CURRENT:LA FOOD Delivers Tasty Art
through November 3
Written by Genie Davis
The second CURRENT Public Art Triennial has a delicious theme this time around. Launched in 2016 with CURRENT: LA Water, the City’s Department of Cultural Affairs has partnered with the Institute of Contemporary Art Los Angeles and commissioned 15 artists to present their take on food accessibility and equity. Installations have been placed in public parks and neighborhoods beginning on October 5th, running through November 3rd. 75 events are planned during the event, all are free and open to the public.
From the diversity of today’s food culture to modern science experiments, issues of hunger and nutrition, healthy and unhealthy foods, CURRENT: LA FOOD takes on a wide range of topics.
To see a complete list of programming, art, and events, as well as location addresses and performance dates and times, visit currentla.org/calendar; here are some highlights of this vast and encompassing event, indicated by venue.
Barnsdall Park, East Hollywood
Los Angeles Eats Itself offers a fictional tale of an end of the world survivalist’s pantry. From fermenting dishes to foraged meals and survivalist food provisions, this exhibition presents offers a unique look at surviving the “Big One.”
Also at Barnsdall, New Shores: The Future Dialogue Between Two Homelands presents the immigrant experience and the ethnic diversity around Barnsdall Park in a collaborative personal account from local chefs and Julio César Morales and Max La Rivière-Hedrick. Their narrative about food and migration is the basis for a multisensory installation and a series of performances inspired by night markets.
Pershing Square, DTLA
Artist Nancy Lupo’s Open Mouth is an installation of custom benches with rounded ends resembling teeth. The benches are positioned in the diagram of an adult human mouth. Both art work and stage, the location serves as a nexus for public programming community partner The Golden Dome and collaborators. Here, explorations of food and prismatic color at two separate gatherings involve tea ceremonies, shared meals, sound, and performance, addressing the personal, social, spiritual, and political aspects of food and drink.
Martin Luther King Jr. Park, South LA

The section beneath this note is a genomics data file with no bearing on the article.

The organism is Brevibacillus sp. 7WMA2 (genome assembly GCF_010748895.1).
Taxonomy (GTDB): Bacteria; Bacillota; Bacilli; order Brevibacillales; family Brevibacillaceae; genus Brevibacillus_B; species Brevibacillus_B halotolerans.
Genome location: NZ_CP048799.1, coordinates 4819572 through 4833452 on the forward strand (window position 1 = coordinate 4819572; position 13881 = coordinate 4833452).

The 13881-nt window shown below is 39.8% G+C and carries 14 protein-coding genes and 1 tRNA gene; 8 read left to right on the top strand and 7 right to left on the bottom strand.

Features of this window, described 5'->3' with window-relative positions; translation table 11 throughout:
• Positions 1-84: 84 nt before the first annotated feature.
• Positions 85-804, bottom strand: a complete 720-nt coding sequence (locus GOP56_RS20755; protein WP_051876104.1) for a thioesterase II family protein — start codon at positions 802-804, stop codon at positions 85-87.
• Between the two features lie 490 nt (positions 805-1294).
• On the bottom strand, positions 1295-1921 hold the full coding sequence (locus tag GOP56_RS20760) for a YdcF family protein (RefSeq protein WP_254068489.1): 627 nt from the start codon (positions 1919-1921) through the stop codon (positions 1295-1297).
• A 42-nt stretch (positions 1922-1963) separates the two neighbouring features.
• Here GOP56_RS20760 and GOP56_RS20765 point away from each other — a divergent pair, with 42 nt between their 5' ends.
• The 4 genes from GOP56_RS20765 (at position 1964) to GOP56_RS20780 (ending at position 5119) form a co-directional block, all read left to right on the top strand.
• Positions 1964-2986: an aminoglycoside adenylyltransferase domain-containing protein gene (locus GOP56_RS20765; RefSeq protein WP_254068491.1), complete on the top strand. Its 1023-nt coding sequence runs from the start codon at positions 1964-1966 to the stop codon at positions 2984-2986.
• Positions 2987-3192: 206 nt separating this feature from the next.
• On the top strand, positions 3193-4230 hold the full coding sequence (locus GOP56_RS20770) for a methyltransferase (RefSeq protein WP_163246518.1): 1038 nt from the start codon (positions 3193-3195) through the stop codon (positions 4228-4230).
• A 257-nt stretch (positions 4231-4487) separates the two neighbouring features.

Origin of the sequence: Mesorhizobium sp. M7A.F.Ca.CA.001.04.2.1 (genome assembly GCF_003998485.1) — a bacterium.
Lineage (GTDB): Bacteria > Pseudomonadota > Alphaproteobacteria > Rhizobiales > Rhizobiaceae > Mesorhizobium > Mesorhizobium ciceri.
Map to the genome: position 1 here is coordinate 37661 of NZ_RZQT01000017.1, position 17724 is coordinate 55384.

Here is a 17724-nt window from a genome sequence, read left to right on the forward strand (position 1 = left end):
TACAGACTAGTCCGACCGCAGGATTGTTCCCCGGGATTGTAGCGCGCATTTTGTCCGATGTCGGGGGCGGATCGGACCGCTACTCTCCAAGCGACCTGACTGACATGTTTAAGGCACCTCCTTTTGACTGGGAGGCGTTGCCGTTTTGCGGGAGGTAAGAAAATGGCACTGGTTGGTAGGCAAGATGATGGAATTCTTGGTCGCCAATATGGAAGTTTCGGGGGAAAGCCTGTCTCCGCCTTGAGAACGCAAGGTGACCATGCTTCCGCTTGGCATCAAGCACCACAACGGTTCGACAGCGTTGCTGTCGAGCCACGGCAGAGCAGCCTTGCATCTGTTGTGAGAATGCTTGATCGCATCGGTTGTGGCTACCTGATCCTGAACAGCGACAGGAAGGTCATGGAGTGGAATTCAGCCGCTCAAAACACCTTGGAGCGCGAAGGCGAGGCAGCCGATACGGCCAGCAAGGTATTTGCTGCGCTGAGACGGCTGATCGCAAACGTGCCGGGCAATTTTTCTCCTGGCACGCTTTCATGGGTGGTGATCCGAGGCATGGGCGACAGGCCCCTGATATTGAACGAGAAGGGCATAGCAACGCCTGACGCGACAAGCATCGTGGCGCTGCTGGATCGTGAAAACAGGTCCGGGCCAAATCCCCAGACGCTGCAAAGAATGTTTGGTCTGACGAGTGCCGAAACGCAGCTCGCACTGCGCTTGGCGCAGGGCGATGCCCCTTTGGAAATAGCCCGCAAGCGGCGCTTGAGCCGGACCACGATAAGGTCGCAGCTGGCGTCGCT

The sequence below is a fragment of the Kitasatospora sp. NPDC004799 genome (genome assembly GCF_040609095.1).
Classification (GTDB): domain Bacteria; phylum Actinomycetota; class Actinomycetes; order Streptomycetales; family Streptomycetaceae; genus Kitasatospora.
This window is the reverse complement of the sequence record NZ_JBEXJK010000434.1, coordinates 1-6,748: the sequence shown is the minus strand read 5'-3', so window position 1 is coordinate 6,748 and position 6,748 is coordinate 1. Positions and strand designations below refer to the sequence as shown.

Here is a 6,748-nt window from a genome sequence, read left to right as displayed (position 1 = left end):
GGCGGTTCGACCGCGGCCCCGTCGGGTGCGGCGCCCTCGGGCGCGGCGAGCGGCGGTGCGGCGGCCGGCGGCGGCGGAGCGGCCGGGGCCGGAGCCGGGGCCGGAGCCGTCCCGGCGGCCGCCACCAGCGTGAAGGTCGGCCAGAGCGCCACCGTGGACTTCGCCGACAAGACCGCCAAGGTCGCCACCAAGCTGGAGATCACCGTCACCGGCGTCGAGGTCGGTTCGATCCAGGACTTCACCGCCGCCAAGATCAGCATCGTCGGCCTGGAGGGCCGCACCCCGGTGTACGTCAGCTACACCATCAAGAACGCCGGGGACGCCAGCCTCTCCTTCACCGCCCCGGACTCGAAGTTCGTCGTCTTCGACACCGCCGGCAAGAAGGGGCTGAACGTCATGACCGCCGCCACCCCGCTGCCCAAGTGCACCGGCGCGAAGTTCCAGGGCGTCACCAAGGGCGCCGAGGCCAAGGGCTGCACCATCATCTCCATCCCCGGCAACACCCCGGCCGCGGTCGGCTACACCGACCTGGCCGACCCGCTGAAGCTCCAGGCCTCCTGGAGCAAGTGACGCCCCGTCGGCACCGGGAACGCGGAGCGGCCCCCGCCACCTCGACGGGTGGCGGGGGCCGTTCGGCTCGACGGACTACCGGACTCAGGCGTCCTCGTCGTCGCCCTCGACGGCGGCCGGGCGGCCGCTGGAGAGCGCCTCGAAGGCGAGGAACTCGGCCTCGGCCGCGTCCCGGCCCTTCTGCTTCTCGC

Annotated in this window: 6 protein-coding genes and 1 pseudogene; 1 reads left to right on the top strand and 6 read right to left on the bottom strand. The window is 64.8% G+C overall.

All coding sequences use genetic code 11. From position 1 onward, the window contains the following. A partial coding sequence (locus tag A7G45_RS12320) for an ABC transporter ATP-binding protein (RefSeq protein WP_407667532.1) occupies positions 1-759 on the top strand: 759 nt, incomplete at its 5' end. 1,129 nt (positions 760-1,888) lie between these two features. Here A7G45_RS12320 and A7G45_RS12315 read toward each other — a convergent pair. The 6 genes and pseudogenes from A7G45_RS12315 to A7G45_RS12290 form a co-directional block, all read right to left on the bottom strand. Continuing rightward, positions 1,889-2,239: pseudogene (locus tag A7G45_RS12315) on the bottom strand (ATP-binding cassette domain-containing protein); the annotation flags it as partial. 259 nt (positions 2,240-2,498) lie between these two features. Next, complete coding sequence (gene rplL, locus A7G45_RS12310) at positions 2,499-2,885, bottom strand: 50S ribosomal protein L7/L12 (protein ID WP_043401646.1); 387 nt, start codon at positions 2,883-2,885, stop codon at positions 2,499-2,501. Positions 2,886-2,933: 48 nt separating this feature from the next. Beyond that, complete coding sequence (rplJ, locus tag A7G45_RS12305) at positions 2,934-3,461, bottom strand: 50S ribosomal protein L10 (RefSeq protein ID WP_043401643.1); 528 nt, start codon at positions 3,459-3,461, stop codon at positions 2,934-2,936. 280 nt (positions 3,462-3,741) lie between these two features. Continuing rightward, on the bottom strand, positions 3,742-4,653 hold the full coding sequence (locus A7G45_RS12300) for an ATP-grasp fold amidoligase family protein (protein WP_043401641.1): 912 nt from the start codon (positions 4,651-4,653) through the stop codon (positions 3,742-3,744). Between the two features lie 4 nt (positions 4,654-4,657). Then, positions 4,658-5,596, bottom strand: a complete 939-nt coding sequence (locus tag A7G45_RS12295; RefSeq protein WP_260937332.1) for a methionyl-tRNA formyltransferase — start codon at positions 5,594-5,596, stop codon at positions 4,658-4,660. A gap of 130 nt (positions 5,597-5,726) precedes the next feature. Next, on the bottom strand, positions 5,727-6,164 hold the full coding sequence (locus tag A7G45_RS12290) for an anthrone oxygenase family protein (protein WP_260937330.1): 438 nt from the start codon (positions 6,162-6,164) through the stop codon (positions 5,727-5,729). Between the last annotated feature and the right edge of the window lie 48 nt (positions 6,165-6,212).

SEE-LA presents a full-day park gathering connecting community members to local growers with talks and workshops. The organization operates farmer’s markets throughout the region.
Leimert Plaza Park, Leimert Park
SUPERSEED’s vegan experience SÜPRFEST brings meals from some of the best vegan vendors in the city, while opening new possibilities for food and wellness.
Also at Leimart Park, Nari Ward’s Enchanted Servers metaphorically set the table to celebrate and reflect on how food is served. A totem sculpture constructed from food plate covers and jacks represents LA car culture, food trucks, and DIY music instruments. A bevy of interactive programs are centered around the installation.
Reseda Recreation Center, Reseda
Eva Aguila & Coaxial Arts Foundation present Comida a Mano, an installation featuring an outdoor earthen oven and demonstrations by a local tortillero artist. A screening of new experimental videos by artists focusing on a tradition of eating by hand are also presented.
Also at the center, Across Our Kitchen Table presents an afternoon-long event that includes a pop-up marketplace, a traditional arts workshop, cooking demos, family activities, and a dance performance.
Venice Beach Recreation Center, Venice
Mussel Beach, from Cooking Sections, offers a look at the impact of climate change on mussels, which act as filters for pollution along the shoreline. A series of mixed-media interventions along the beach, include a choreographed audio tour, investigates some of the consequences of human activity on nature.
Additionally in Venice, Human Resources LA and a diverse group of artists contribute ‘recipe’ versions of new and existing artworks to create an artist’s ‘cookbook.’ The recipes will also be performed using four handball courts at Venice Beach Recreation Center as stages.
Roger Jessup Park, Pacoima
Bed & Breakfast showcases three separate workshops teaching participants how to fabricate and cook with solar cookers. An instructional publication, with plans and recipes for a variety of DIY methods, as well as B&B artist contributions, illustrates this fun and energy-saving way of cooking. An RSVP is required for these workshops, which take place on three October weekends.